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Distributive justice in budget - Outside View by S.S. TARAPORE
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Distributive justice in budget
Jan 25, 2016

The Union Budget in India is by far the most important document of the government which sets out the broad contours of the government's intended raising of revenue and the pattern of expenditure. Various interest groups would strongly articulate their predilections. The government has attempted to reach out to the marginalised segments. In the jostling by powerful groups, the interests of the weaker segments get swept aside in the formulation of the budget. It is in this context that that distributive justice must be brought to the forefront of the debate.

Growth versus inflation

The stronger elements of society invariably argue for pushing the limits for growth using a persuasive argument that while a higher growth may result in higher inflation, as output goes up there would be more jobs for the weaker elements. The fact, however, is that the weaker elements have no defences against inflation and given that the level of prices is already high the weaker elements dread any acceleration of inflation. Thus in the final trade-off between growth and inflation it is imperative that distributive justice is given a prominent place in budgetary decisions. This is the main reason why there should not be any upward adjustment of the inflation trajectory set out in the agreement between the government and the Reserve Bank of India (RBI).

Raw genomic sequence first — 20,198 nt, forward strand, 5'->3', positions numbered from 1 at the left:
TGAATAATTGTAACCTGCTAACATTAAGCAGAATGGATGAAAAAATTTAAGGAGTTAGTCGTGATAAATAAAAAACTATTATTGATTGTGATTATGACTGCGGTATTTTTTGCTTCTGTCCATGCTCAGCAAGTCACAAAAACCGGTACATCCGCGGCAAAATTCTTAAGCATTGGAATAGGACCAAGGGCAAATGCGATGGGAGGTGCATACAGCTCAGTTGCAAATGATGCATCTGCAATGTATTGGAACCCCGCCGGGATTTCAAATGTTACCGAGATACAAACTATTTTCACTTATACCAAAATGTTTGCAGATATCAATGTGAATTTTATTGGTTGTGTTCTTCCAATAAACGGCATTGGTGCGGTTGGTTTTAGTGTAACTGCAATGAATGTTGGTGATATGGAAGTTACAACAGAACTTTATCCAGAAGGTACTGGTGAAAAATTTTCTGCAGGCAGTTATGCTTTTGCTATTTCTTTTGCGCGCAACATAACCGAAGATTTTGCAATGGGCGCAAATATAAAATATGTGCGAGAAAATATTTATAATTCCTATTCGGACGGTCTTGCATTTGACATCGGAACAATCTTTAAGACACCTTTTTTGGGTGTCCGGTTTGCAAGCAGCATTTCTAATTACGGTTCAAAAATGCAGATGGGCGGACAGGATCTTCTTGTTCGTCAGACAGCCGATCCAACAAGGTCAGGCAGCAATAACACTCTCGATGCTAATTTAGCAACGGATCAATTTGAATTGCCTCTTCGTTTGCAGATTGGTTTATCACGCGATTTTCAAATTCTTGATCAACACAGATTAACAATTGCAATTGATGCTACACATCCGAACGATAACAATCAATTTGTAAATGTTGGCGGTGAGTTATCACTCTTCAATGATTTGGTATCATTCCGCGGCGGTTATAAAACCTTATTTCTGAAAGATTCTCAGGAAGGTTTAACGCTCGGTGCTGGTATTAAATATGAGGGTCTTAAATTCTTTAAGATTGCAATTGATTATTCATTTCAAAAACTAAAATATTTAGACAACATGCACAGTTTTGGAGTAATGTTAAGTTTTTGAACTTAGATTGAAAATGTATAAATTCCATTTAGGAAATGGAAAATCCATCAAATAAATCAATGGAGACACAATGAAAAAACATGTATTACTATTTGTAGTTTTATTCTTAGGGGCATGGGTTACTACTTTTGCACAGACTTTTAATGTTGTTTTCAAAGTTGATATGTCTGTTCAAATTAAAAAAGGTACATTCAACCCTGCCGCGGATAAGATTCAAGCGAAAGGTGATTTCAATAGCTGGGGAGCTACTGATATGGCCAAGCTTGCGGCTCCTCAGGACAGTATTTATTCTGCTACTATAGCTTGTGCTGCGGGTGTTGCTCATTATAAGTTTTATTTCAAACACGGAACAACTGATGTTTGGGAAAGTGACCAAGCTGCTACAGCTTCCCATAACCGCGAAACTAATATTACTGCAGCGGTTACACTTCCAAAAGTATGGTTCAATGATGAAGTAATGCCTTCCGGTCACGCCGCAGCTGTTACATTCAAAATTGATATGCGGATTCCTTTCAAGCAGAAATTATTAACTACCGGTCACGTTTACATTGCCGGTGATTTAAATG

Pattern of government expenditure

The elitist argument is that socio-economic expenditures to redress income inequalities are by and large wasteful and that it is more effective if government expenditure is oriented to public investments which would encourage the corporate sector to increase its investment. There is, however, an overriding need to give greater attention to distributive justice. Given two years of drought, there is a strong rationale to give the Mahatma Gandhi National Rural Employment Guarantee Scheme (MGNRES), Food Security, Sarva Shiksha Abhiyan, National Rural/Urban Health Mission, National Rural Drinking Water Programme and other special schemes a strong thrust to make them more effective. We need to move away from the elitist view that these schemes are a waste of resources. Admittedly there are leakages and concerns about these expenditures reaching the target groups but the response should be to plug the drawbacks rather than move funds away from these schemes.